Basic Tools for Beginners

Michaela Baldos

Pinoy Techie
As you experiment with your new camera, it's likely you'l be experimenting a lot on different styles and subjects. And that needs power. Therefore have extra batteries at hand. Go for rechargeable batteries for your cams, as it saves cash in the long run, plus you'll be helping Mother Earth as well (by reducing waste of one-time use batteries.) Camera these days rely on LCDs to view your shots, and that drains power. Pack in the charger always, in case you run ot of power on a shoot.

Tripods come in many shapes, sizes, and brands. Most are priced quite cheaply, others have an equal value to the camera. Make sure your tripod is stable and sturdy enough to support your camera. If possible, go along with ones that have a "quick release" mechanism. It allows you to mount and dismount your camera faster. You can even leave the tripod plate on the camera, if you prefer. You'll need a tripod when you shoot in low light, like in the evening or indoors.

No photographer likes dirt in their gear. A basic kit usually includes a wipe, some cotton buds, and a blower. You'll need these in any situation. There are times cameras breakdown due to the elements, so have a cleaning kit handy. Or ask Sir Mel about “LenSpa.” :D

The cam that came with your bag is nice and durable... but is it? These days, camera kits come with a free bag, and their quality varies. Some are well built, some have cheap foam and cardboard for protection. Stay away from bags with loud branding in front, as they are an invitation for ill hands. Get a padded bag for protection, and better yet, make it a waterproof one, just in case it starts to rain on your shoot, or protect it from dirt and dust. You'll need pockets in that bag as well, for cards, charger, batteries, and other accessories.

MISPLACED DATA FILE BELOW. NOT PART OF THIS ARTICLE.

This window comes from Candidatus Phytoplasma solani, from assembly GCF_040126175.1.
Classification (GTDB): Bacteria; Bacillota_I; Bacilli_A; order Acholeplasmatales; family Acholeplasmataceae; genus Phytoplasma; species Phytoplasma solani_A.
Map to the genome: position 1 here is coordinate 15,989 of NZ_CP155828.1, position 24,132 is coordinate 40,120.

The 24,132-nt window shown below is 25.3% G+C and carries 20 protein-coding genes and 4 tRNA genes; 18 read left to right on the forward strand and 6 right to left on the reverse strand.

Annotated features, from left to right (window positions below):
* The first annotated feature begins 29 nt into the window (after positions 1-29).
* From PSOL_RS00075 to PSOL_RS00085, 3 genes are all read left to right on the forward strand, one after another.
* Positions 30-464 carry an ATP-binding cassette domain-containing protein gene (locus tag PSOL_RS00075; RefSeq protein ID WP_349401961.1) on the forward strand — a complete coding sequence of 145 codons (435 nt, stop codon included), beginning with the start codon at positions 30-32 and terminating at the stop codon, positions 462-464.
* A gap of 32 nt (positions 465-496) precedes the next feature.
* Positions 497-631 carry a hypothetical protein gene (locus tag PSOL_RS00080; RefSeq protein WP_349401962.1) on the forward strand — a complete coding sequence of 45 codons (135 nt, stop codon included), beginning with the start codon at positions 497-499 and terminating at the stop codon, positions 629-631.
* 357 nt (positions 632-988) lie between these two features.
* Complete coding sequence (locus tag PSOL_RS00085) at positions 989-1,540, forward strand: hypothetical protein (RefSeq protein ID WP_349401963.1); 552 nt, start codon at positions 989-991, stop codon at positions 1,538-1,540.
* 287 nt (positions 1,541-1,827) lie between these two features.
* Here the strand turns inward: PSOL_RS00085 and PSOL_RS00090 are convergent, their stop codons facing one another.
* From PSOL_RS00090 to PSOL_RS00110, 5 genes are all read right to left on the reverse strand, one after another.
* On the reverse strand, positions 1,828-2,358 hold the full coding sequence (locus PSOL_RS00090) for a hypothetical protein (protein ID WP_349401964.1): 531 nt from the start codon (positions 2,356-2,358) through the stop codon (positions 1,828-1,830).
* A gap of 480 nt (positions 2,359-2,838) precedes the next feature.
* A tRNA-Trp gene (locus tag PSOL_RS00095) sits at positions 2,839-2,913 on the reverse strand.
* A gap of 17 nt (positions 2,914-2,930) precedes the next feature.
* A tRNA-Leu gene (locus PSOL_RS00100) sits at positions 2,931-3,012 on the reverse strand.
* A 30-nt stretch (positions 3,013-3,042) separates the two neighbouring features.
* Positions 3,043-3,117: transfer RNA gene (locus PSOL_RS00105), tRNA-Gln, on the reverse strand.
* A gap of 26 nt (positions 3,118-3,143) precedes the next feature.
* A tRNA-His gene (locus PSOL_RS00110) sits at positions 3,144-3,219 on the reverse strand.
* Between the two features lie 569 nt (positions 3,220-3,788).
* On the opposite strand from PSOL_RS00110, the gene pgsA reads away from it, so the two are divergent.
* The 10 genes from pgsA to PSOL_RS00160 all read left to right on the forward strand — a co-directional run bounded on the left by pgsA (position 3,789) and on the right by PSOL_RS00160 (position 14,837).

Your camera may have included a memory card in the kit, but do get more cards. Don't buy cards in large capacities, as these cards can malfunction later, and you lose all your images. Get small to mid-capacity cards. That way, your loss wouldn't be as big if you purchased just one high-capacity card that goes berzerk. Keep the case that came with your card, to protect the cards when you don't use them (if it was purchased with one). Card holders come in different qualities, from simple plastic ones from Daiso, to ones with waterproof sealing.

Other necessary equipment, If your budget allows it:

Using your camera to read the memory card can drain the camera's power. You can transfer and view your images when you need to.

If your camera supports it, get some lens filters. Some have creative effects, while most are clear, made to protect your camera lens. It's better to have a cracked filter than a cracked lens, in case something goes wrong. However, some cameras don't allow add-on filters, so check your camera and manual if the camera supports it.

In case your camera supports it, get a good camera flash. That way it can help brighten up your images in difficult situations.

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